July 16, 2001 COLUMBUS, Ohio - Patients suffering from a certain form of cancer of the eye may not need to have their diseased eye removed, based on a new study.
The results of the Collaborative Ocular Melanoma Study (COMS), a multi-center trial released today by the Archives of Ophthalmology, found that survival rates were the same regardless of whether the eye was removed or the patient had instead undergone radiation therapy. Ohio State University is one of more than 40 centers throughout the United States and Canada participating in the study.
Traditionally, physicians have removed the affected eye in patients with this disease, said Frederick Davidorf, a professor of ophthalmology at Ohio State and a principal investigator with the COMS.
The study looked at 1,317 patients with choroidal melanoma -- or cancer of the choroid, the thin layer of vessels beneath the retina. The choroid contains most of the eye's melanocytes, cells that produce and contain pigment. The patients all had medium-sized tumors (2.5 to 10 mm in height and no more than 16 mm in diameter) - ranging from the size of a small pea to a lima bean. Removal of the eye is still the only option for patients with larger tumors, Davidorf said.
Half of the patients (657) underwent radiation therapy, while the other half (660) had their affected eye removed. Findings show that 82 percent of the former group and 81 percent of the latter group were living five years after initial treatment. Also, there was no evidence that either treatment caused harm to the unaffected eye, Davidorf said.
"This is a better-than-expected survival rate, based on information from previous studies of fewer patients," Davidorf said. "We had only expected a 70 percent five-year survival rate when we began the study 16 years ago."
Of the patients who underwent radiation therapy, 63 percent had visual acuity of 20/200 or worse in the treated eye. By five years after treatment, 12 percent had had the treated eye removed due to complications of the radiation treatment or tumor growth. The Ohio State researchers will continue to follow each patient for at least 15 years from initial treatment.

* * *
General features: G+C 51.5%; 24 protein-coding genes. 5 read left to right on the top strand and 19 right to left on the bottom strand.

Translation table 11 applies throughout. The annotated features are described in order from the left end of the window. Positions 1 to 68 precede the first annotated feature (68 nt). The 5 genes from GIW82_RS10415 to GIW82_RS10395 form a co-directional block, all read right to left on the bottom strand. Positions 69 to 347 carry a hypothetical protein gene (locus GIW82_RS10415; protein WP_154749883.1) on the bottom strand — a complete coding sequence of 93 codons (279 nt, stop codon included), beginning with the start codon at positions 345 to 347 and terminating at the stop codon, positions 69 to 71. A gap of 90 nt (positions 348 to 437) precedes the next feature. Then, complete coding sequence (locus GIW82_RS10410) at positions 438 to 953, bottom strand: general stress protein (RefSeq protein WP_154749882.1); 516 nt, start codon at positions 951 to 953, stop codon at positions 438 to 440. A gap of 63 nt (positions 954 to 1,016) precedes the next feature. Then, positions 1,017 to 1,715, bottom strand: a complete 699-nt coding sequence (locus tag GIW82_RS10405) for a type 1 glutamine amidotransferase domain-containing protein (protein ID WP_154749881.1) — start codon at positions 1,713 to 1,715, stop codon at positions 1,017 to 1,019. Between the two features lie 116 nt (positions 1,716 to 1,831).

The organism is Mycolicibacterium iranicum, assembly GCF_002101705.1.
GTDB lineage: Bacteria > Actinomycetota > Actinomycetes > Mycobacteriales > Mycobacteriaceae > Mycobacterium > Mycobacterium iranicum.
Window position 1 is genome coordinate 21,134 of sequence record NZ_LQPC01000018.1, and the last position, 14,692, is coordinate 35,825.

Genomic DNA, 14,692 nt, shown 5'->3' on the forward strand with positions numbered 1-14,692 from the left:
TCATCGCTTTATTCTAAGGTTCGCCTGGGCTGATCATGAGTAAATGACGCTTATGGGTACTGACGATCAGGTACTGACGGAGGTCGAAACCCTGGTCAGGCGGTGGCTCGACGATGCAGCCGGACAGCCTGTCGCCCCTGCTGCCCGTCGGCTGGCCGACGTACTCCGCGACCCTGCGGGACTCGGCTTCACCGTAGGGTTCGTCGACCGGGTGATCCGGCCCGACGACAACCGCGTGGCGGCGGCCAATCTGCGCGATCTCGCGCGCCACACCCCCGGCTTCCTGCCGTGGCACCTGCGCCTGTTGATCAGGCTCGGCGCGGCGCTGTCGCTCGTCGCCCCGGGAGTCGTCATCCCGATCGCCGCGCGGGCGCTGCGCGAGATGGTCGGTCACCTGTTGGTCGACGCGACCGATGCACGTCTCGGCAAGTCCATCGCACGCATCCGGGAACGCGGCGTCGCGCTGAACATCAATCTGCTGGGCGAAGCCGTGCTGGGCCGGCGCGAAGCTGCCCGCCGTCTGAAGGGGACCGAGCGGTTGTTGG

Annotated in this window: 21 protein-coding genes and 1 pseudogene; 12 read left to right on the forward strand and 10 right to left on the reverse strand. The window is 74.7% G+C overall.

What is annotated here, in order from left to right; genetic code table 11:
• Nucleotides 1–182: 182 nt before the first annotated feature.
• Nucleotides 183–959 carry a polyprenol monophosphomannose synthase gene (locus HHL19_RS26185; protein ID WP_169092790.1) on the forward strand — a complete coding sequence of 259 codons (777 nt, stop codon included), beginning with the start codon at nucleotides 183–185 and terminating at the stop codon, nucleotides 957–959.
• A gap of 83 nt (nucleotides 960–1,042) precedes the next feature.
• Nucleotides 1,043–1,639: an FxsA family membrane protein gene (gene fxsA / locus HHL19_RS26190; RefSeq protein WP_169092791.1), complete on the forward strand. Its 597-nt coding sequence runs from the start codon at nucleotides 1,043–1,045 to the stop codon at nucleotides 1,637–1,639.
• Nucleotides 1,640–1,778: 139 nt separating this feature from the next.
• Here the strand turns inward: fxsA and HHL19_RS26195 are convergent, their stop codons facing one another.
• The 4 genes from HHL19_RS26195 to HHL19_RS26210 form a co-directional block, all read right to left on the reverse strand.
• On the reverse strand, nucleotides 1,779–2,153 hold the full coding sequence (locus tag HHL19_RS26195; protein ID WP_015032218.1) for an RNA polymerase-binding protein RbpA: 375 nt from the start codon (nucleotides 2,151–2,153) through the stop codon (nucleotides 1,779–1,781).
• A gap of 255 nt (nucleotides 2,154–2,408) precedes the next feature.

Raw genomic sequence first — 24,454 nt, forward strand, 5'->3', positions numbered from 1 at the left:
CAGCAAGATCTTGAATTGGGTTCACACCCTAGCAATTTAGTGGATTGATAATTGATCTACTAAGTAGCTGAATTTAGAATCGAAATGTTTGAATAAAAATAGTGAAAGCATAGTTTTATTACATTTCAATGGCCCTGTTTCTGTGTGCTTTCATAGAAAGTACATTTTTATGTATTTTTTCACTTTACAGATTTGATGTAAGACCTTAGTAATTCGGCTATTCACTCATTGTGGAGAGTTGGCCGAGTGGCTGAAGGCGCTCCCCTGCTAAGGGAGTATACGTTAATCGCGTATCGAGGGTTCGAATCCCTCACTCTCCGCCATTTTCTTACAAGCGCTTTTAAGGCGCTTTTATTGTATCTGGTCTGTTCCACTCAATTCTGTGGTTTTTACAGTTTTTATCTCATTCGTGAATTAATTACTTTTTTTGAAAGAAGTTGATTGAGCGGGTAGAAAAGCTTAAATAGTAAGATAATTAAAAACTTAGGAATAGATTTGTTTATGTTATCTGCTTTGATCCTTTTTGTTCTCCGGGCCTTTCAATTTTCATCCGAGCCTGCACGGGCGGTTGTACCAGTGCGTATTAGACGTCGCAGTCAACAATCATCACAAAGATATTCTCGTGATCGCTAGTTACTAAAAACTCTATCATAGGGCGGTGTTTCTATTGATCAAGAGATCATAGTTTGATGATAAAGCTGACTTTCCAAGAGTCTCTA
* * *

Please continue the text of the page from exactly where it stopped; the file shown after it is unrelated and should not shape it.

According to the National Eye Institute, between 1,600 and 2,400 new cases of ocular melanoma are diagnosed each year in the United States and Canada.
For more than a century, removal of the eye was the standard treatment for choroidal melanoma, regardless of tumor size.
"The results of this study will save many future patients the physical and mental trauma associated with the loss of an eye," Davidorf said.
Ohio State researchers began looking at radiation as an alternate therapy for choroidal melanoma as early as the late 1960s. A study co-authored by Davidorf in the January 1970 Archives of Ophthalmology found that four out of five patients with choroidal melanoma were successfully treated with radiation.
Eye care professionals typically detect melanoma by dilating a patient's pupil.
The COMS was funded by the National Eye Institute and the National Cancer Institute, which are both part of the National Institutes of Health.
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